Winter & Spring 2024 Mono Lake Newsletter now online

Nora starts her article on page 20 with the classic John Steinbeck quote: “…it never failed that during the dry years the people forgot about the rich years, and during the wet years they lost all memory of the dry years. It was always that way.”

Working on this issue of the Mono Lake Newsletter it occurred to me that the same could be said for the stream diversion rules that currently govern how much water the Los Angeles Department of Water & Power can export from the Mono Basin each year.

The current rules have no memory of the wet years or the dry years. They cannot take into account the need to preserve Mono Lake’s rise during wet years and so they allow the lake to drop back to dangerously low levels during droughts. In spite of being developed to restore the lake, they don’t remember how low the lake can get during the dry years and so they don’t take advantage of the wet years to minimize the losses.

Steinbeck was writing in a different time. I think we are starting to remember. Everyone I’ve talked to this winter remembers last winter acutely. It’s almost the answer to any greeting: “How are you?” “Good! Glad for an easier winter. This time last year we were so exhausted, and the avalanches hadn’t even happened yet!” But if you chat for a few minutes, people also clearly recall the droughts, and fires: “I would actually be okay with a couple more snowstorms, to be honest. Just to be safe.”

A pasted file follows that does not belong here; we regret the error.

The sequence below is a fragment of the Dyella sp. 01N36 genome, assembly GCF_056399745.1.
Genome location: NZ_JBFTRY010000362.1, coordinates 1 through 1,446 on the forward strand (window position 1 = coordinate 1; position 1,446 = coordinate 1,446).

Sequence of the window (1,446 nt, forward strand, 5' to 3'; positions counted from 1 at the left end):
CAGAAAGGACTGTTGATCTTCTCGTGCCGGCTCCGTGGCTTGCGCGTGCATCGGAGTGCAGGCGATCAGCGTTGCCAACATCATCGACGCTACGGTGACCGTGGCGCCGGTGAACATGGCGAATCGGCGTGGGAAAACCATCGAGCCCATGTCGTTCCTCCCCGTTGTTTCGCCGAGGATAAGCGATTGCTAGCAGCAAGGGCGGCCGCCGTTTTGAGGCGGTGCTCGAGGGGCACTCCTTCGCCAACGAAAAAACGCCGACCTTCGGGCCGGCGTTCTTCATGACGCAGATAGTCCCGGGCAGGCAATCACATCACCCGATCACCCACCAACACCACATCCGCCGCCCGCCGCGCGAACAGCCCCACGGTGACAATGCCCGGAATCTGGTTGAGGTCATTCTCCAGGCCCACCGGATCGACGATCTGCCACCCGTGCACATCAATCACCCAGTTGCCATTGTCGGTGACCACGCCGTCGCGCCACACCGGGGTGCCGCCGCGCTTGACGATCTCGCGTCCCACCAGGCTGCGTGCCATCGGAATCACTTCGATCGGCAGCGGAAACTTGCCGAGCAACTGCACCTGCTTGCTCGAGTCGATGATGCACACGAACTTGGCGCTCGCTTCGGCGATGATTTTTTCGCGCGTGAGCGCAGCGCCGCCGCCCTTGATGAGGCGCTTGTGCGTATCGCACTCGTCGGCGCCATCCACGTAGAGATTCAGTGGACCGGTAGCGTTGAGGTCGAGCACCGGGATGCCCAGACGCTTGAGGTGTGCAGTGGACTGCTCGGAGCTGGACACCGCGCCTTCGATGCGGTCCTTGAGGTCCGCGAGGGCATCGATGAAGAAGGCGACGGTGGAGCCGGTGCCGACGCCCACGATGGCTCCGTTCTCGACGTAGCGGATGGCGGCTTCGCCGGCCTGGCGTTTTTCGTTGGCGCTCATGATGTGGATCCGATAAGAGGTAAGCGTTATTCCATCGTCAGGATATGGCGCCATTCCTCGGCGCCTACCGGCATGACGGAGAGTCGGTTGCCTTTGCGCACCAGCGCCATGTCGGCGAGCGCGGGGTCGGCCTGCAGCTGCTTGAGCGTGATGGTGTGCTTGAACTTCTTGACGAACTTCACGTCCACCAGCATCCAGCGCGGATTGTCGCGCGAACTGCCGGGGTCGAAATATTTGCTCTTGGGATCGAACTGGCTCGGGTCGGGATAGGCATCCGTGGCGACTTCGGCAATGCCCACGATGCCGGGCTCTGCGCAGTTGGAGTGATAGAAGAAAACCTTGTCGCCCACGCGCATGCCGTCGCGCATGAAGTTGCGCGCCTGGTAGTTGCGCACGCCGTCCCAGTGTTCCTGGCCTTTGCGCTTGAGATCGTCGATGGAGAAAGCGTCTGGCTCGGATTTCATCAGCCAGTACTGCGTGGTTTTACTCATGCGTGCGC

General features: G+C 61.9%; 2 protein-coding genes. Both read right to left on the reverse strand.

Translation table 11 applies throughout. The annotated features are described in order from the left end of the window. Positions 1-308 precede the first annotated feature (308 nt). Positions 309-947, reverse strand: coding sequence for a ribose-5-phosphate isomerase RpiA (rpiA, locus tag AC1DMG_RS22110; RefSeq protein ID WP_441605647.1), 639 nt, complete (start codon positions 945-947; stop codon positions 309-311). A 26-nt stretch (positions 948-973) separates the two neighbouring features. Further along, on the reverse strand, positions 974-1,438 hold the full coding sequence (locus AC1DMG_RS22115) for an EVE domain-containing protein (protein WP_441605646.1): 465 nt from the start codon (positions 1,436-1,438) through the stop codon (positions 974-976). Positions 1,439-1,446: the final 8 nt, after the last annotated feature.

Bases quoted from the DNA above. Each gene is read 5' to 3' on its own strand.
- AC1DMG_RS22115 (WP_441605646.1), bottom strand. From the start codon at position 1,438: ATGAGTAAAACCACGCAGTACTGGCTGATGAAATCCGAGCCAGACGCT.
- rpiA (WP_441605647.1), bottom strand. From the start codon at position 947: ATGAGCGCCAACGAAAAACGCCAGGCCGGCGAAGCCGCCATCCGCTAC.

We need to build memory into the stream diversion rules too. We need a system that will allow Mono Lake to keep rising because it takes into account how important the wet years are and has a mechanism for preserving the lake’s rise after big winters. We need the rules to prevent the lake from dropping all the way back to critically low points.

In the pages that follow you’ll see a concept the Committee has been developing to improve the diversion rules so they can remember the wet years and dry years, and protect Mono Lake accordingly.

Top photo by Maureen McGlinchy. Newsletter cover photo courtesy of David J. Gubernick.